the president of USA, Joe Bidenexpressed this Monday his willingness to begin negotiating “immediately” with Russia a new treaty to replace the New Start, the pact between the two countries that limits the number of nuclear weapons and that will expire in 2026.
Biden made this offer in a statement on the occasion of the United Nations (UN) conference on Nuclear Non-Proliferation in New York, where the United States will be represented by Secretary of State Antony Blinken.
However, in his note, the US president warned that any negotiation “requires a partner willing to operate in good faith” and recalled that “Russia’s brutal and unjustified aggression in Ukraine has shattered peace in Europe and constitutes an attack against the fundamental principles of the international order”.
“In this context -he considered-, Russia should demonstrate that it is prepared to resume work on nuclear arms control with the United States”.
Shortly after arriving at the White House in January 2021, Biden agreed with Russian President Vladimir Putin to keep the New Start, which limits the number of strategic nuclear weapons, alive for five more years, with a maximum of 1,550 nuclear warheads and 700 ballistic systems for each of the two countries, on land, sea or air.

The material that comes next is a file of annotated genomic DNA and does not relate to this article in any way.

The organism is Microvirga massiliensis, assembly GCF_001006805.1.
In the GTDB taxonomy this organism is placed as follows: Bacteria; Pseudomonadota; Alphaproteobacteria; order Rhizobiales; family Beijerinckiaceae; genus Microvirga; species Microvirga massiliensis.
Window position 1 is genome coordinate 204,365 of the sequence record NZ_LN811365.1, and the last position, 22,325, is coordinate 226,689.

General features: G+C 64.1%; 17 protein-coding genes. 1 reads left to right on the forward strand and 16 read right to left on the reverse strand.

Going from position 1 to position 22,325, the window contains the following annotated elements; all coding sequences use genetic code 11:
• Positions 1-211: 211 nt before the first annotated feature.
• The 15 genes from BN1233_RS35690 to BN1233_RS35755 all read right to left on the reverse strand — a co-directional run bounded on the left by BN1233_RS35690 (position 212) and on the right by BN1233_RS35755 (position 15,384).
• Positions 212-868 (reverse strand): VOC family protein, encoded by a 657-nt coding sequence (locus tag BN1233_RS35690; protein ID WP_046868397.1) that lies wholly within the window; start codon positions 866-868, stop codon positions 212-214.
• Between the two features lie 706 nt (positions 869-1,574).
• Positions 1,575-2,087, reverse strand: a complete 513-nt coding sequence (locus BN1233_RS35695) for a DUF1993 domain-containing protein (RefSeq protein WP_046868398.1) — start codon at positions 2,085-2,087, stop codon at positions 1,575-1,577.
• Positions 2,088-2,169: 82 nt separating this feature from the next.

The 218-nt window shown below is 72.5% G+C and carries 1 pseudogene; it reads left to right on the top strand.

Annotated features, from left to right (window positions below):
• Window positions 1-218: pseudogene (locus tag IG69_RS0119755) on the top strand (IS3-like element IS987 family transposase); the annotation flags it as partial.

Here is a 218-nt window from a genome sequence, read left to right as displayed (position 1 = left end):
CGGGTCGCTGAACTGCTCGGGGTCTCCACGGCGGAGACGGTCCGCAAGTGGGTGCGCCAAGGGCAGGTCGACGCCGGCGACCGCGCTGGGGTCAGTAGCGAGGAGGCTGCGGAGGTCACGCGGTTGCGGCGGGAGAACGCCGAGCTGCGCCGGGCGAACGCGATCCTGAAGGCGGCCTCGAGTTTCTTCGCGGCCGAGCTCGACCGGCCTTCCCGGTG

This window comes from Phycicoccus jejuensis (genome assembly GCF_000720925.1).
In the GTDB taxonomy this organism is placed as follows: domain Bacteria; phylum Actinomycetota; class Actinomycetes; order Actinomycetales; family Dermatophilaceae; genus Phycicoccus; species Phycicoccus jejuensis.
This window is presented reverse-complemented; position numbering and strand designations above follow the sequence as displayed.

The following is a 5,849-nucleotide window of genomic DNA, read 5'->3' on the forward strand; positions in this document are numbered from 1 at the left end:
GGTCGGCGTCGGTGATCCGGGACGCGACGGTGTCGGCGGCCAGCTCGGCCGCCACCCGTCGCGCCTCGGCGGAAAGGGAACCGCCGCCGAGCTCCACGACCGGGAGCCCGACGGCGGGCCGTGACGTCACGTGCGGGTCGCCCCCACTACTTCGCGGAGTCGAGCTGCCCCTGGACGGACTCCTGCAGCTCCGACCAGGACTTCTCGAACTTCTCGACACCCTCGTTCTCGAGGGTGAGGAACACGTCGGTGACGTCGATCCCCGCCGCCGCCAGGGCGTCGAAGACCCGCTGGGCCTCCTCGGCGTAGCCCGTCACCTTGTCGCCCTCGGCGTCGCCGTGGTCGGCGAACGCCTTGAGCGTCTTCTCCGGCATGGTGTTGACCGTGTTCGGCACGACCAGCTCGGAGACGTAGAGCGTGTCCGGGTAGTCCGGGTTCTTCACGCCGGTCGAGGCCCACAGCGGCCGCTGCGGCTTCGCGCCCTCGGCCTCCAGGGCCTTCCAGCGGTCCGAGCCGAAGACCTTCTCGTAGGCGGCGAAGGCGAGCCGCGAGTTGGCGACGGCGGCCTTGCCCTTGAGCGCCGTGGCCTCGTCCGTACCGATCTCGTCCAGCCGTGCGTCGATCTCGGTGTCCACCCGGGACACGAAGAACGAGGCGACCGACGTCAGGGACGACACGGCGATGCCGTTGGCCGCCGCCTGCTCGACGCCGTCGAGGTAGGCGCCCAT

This is the last disarmament agreement that remains in force between the two nuclear powers.
On the other hand, Biden also mentioned China in his statement and pointed out that it has a responsibility in this matter as one of the five states with weapons of this type that are adhered to the Treaty on the Non-Proliferation of Nuclear Weapons and as a member of the Security Council. from the ONU.
In that sense, he pointed out that Beijing should embark on talks to reduce the risk of miscalculations and address “destabilizing military dynamics.”
“There is no benefit to any of our nations or the world by resisting substantial cooperation on arms control and nuclear non-proliferation,” the president said.
Biden stressed that his country wants to lead by example, saying that at this time of “uncertainty and turbulence on the global stage” it is “more crucial than ever” to reiterate its commitment to the principles of global non-proliferation.
He stressed that the world can trust that his government will continue to support the Nuclear Non-Proliferation Treaty and that it will seek to continue strengthening efforts in this regard.
The UN opens today in New York a conference to review the Nuclear Non-Proliferation Treaty, the first in seven years and which is expected to be marked by the tensions of the war in Ukraine, the negotiations with Iran and the North Korean atomic program.